Weight: 405g | Materials: ripstop nylon with laminate | Hood: stiffened peak, volume adjuster, front drawcords | Front Closure: water-resistant zip with inner storm flap | Length: 66cm | Underarm/Side Zips: two-way water-resistant | Pockets: 2 handwarmer, 1 chest, 1 rear | Hem: drawcord, extended back | Cuffs: Velcro | Sizes: XS-XL
None of the jackets reviewed could be described as long but most of them are compared with the Wanderlust. This jacket is very short, which is fine if you wear waterproof overtrousers with it, or perhaps for activities other than walking, such as cycling. The designers may well have had the latter in mind as the jacket has a large zipped pocket on the lower back which, of course, is useless when carrying a rucksack.
Read more: Snowpeak Wanderlust 2.5L review
RECOMMENDED: Paramo Velez Adventure Smock (RRP £245)
Likes: fabric, hood, pockets
Dislikes: heavy, short
Weight: 755g | Materials: PFC-free Nikwax Analogy Waterproof polyester | Hood: wired peak, volume adjuster, front drawcords | Front Closure: 26cm zip with stud fastened inner flap | Length: 64cm | Underarm/Side Zips: full-length two-way with inner storm flaps | Pockets: 1 chest, 1 inner | Hem: drawcord, extended back | Cuffs: Velcro | Sizes: men S-XXL, women XS-XL
This smock from Paramo is the shortest garment reviewed and designed to be worn with Paramo trousers in rain. I’ve always liked Paramo Nikwax Analogy fabric as it’s extremely breathable and comfortable. In cold weather it’s my first choice. I do find it too warm in summer. I only use it when I expect to wear it all day due to the weight as well. The warmth and breathability mean it works well as a warm windproof garment as well as a waterproof and the softness and comfort means it’s fine in camp. This is far more than a shell.
Read more: Paramo Velez Adventure Smock review
Salewa Sella PTX Responsive (RRP £360)
Likes: hood, pockets
Weight: 570g (L) | Materials: PFC-free Powertex Responsive Bi-Chromatic Eco | Hood: wired peak, rear adjustment | Front Closure: waterproof zip with inner storm flap | Length: 74cm | Underarm/Side Zips: two-way waterproof | Pockets: 3 chest, 1 sleeve, 2 stretch inner | Hem: drawcord, extended back | Cuffs: Velcro | Sizes: men S-XXL, women XS-XL
A new jacket from Salewa, the Sella is made from an unusual material. Salewa says “Responsive technology uses minerals embedded into polyester fibres to recycle the body’s infrared energy. Fabrics using Responsive technology intercept far-infrared radiation (FIR) energy produced by the body, and gradually transmits it back into the body over time, increasing muscle microcirculation and oxygenation. Studies conducted by the University of Turin show that this improves performance and recovery; subjects gained on average 5.5% higher blood oxygen capacity (VO2) and 18% lower blood lactate”. Does this actually make any difference when using this jacket for hillwalking? Not that I can tell. I haven’t felt any different. Maybe in extreme sports it’s noticeable. These claims aside the fabric feels pleasant, breathability is okay, and the jacket design is good.
Read more: Salewa Sella PTX Responsive review
Arc’teryx Beta AR (RRP £500)
Rating: 3.5/ 5
Likes: fabric, pockets
Dislikes: collar, cost
Weight: 490g | Materials: Gore-Tex Pro | Hood: stiffened peak, volume adjusters, front drawcords | Front Closure: watertight zip with inner storm flap | Length: 74cm | Underarm/Side Zips: two-way watertight | Pockets: 2 handwarmer, 1 inner | Hem: drawcord, extended back | Cuffs: Velcro | Sizes: men XS-XXL, women XS-XL
Gore-Tex Pro is the most durable version of Gore-Tex. Arc’teryx says this jacket is even more durable as they have developed a new version of the fabric with Gore called Gore-Tex Pro with Most Rugged Technology. The fabric is slightly stiffer than others tested and does crinkle a little. It’s still comfortable to wear though and very breathable.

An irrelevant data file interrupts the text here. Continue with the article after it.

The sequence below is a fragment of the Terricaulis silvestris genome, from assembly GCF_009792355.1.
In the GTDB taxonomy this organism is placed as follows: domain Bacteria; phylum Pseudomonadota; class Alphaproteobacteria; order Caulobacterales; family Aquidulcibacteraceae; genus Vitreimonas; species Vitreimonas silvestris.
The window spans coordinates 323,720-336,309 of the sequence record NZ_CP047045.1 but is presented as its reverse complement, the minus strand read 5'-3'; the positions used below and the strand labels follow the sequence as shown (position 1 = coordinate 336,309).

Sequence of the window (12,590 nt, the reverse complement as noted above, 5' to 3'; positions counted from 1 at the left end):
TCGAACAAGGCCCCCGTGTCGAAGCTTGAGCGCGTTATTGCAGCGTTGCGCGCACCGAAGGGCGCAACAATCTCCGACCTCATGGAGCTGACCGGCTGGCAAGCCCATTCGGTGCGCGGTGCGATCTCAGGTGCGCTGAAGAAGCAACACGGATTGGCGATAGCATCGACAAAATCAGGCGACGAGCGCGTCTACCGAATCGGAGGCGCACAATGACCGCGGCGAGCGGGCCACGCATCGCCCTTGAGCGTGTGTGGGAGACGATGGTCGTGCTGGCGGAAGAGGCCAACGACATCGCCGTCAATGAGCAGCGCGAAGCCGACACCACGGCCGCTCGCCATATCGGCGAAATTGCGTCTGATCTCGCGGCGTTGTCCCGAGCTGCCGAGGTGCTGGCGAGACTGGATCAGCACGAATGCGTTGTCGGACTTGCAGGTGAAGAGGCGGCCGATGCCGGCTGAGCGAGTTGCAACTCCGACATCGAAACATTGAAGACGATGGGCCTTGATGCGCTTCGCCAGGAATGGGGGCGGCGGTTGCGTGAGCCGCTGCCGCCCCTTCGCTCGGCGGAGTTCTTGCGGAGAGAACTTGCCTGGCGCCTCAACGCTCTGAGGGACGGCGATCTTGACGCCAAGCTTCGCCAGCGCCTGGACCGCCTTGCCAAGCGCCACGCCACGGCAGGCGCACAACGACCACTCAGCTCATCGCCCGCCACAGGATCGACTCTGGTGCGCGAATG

Read more: Arc’teryx Beta AR review
Columbia OutDry Ex Reign (RRP £155)
Likes: fabric, cost
Dislikes: hood, pockets
Materials: OutDry Extreme nylon | Hood: slightly stiffened peak, volume adjuster, front drawcords | Front Closure: water-resistant zip with inner storm flap | Length: 73cm | Underarm/Side Zips: water-resistant zips | Pockets: 2 handwarmer | Hem: drawcord, extended | Cuffs: Velcro | Sizes: men XS-XXL, women XS-XL
OutDry Extreme is an excellent and unusual fabric. The waterproof layer is on the outside rather than sandwiched between other layers. This means there’s no need for any DWR treatment. The inside of the garment is a soft wicking material. I’ve found OutDry Extreme to be very breathable and comfortable to wear. The material does have a slightly rubbery look and the taped seams are on the outside. I don’t mind this. Performance is all!
Read more: Columbia OutDry Ex Reign review
RECOMMENDED: Mountain Equipment Rupal (RRP £270)
Likes: hood, pockets
Weight: 545g | Materials: Gore-Tex polyester | Hood: wired peak, volume adjuster, front drawcords | Front Closure: AquaGuard watertight zip with inner storm flap | Length: 73cm | Underarm/Side Zips: two-way, water-resistant | Pockets: 2 chest, 1 inner | Hem: drawcord, extended | Cuffs: Velcro | Sizes: men S-XXL, women 8-16
The Rupal is a straightforward jacket suitable for year-round use. It’s made from a robust-feeling 3-layer Gore-Tex that isn’t quite as soft as some of the other fabrics reviewed but still feels comfortable. The hood is excellent – Mountain Equipment have had some of the best hoods for many years. It’s helmet compatible but can be easily reduced in volume without too much bunching of the fabric. It fits closely round the face, moves with the head, allows good side vision, and has a big stiff wired peak for great protection. The chest pockets are big and easily hold maps and a stretch inner pocket for a phone or other small item. The chest pockets are Gore-Tex so if the water-resistant zips leaks – there’s no flap over them – rain won’t get through to your inner garments.
Read more: Mountain Equipment Rupal review
Keela Cairn (RRP £170)
Likes: hood, lightweight, cost
Dislikes: pockets cut off by hipbelt, cuffs
Materials: Aquaflex 3-layer polyamide | Hood: wired peak, volume adjuster, front drawcords | Front Closure: water-resistant zip with inner storm flap | Length: 71cm | Underarm/Side Zips: no | Pockets: 2 handwarmer, 1 chest | Hem: drawcord, extended back | Cuffs: Velcro, elasticised | Sizes: men XS-XXXL, women 8-20
The Cairn is the second lightest jacket reviewed and one of the last expensive. The fabric, Keela’s own brand one, is soft, flexible and comfortable with good breathability. The low weight means it doesn’t feel as substantial as heavier garments and it probably isn’t ideal for use in a blizzard but otherwise it should cope with all conditions. The low weight makes it worth considering for backpacking.
Read more: Keela Cairn review
For more of the best waterproof jackets, check out our full range of waterproof jacket reviews.